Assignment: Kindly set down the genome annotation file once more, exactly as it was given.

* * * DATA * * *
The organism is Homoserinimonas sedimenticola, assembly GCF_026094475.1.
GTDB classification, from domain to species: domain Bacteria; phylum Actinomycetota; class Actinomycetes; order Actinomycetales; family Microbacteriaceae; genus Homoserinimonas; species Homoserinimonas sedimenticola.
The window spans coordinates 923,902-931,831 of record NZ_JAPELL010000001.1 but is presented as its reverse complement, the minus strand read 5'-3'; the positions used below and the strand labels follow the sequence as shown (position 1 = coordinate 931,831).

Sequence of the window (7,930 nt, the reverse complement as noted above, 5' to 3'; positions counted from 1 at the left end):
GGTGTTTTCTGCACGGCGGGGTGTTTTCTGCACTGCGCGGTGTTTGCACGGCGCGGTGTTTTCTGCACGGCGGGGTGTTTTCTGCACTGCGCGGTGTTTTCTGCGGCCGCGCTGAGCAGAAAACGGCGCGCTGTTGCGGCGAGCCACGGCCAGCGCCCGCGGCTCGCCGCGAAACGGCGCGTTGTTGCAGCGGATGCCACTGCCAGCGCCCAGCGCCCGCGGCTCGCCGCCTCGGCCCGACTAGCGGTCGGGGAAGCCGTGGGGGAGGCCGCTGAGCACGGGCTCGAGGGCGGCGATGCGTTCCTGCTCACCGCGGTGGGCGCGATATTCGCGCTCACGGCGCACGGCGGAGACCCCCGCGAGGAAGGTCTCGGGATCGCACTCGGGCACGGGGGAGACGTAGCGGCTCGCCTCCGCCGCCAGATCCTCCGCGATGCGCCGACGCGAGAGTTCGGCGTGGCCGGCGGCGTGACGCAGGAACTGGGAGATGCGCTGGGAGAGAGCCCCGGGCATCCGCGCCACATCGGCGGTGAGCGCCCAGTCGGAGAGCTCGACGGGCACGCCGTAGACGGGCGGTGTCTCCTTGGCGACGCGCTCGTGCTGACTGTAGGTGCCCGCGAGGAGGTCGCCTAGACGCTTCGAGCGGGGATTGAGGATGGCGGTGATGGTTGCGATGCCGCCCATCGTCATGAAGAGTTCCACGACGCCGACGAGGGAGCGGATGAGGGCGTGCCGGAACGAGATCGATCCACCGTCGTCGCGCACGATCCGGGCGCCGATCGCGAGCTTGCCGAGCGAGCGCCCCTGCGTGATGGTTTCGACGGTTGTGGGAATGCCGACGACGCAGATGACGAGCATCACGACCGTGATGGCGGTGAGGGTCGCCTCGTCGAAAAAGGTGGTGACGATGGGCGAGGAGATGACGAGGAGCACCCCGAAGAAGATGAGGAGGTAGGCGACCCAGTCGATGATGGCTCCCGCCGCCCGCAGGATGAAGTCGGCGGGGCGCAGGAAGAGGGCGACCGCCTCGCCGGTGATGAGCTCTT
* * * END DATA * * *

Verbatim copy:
The organism is Homoserinimonas sedimenticola, assembly GCF_026094475.1.
GTDB classification, from domain to species: domain Bacteria; phylum Actinomycetota; class Actinomycetes; order Actinomycetales; family Microbacteriaceae; genus Homoserinimonas; species Homoserinimonas sedimenticola.
The window spans coordinates 923,902-931,831 of record NZ_JAPELL010000001.1 but is presented as its reverse complement, the minus strand read 5'-3'; the positions used below and the strand labels follow the sequence as shown (position 1 = coordinate 931,831).

Sequence of the window (7,930 nt, the reverse complement as noted above, 5' to 3'; positions counted from 1 at the left end):
GGTGTTTTCTGCACGGCGGGGTGTTTTCTGCACTGCGCGGTGTTTGCACGGCGCGGTGTTTTCTGCACGGCGGGGTGTTTTCTGCACTGCGCGGTGTTTTCTGCGGCCGCGCTGAGCAGAAAACGGCGCGCTGTTGCGGCGAGCCACGGCCAGCGCCCGCGGCTCGCCGCGAAACGGCGCGTTGTTGCAGCGGATGCCACTGCCAGCGCCCAGCGCCCGCGGCTCGCCGCCTCGGCCCGACTAGCGGTCGGGGAAGCCGTGGGGGAGGCCGCTGAGCACGGGCTCGAGGGCGGCGATGCGTTCCTGCTCACCGCGGTGGGCGCGATATTCGCGCTCACGGCGCACGGCGGAGACCCCCGCGAGGAAGGTCTCGGGATCGCACTCGGGCACGGGGGAGACGTAGCGGCTCGCCTCCGCCGCCAGATCCTCCGCGATGCGCCGACGCGAGAGTTCGGCGTGGCCGGCGGCGTGACGCAGGAACTGGGAGATGCGCTGGGAGAGAGCCCCGGGCATCCGCGCCACATCGGCGGTGAGCGCCCAGTCGGAGAGCTCGACGGGCACGCCGTAGACGGGCGGTGTCTCCTTGGCGACGCGCTCGTGCTGACTGTAGGTGCCCGCGAGGAGGTCGCCTAGACGCTTCGAGCGGGGATTGAGGATGGCGGTGATGGTTGCGATGCCGCCCATCGTCATGAAGAGTTCCACGACGCCGACGAGGGAGCGGATGAGGGCGTGCCGGAACGAGATCGATCCACCGTCGTCGCGCACGATCCGGGCGCCGATCGCGAGCTTGCCGAGCGAGCGCCCCTGCGTGATGGTTTCGACGGTTGTGGGAATGCCGACGACGCAGATGACGAGCATCACGACCGTGATGGCGGTGAGGGTCGCCTCGTCGAAAAAGGTGGTGACGATGGGCGAGGAGATGACGAGGAGCACCCCGAAGAAGATGAGGAGGTAGGCGACCCAGTCGATGATGGCTCCCGCCGCCCGCAGGATGAAGTCGGCGGGGCGCAGGAAGAGGGCGACCGCCTCGCCGGTGATGAGCTCTT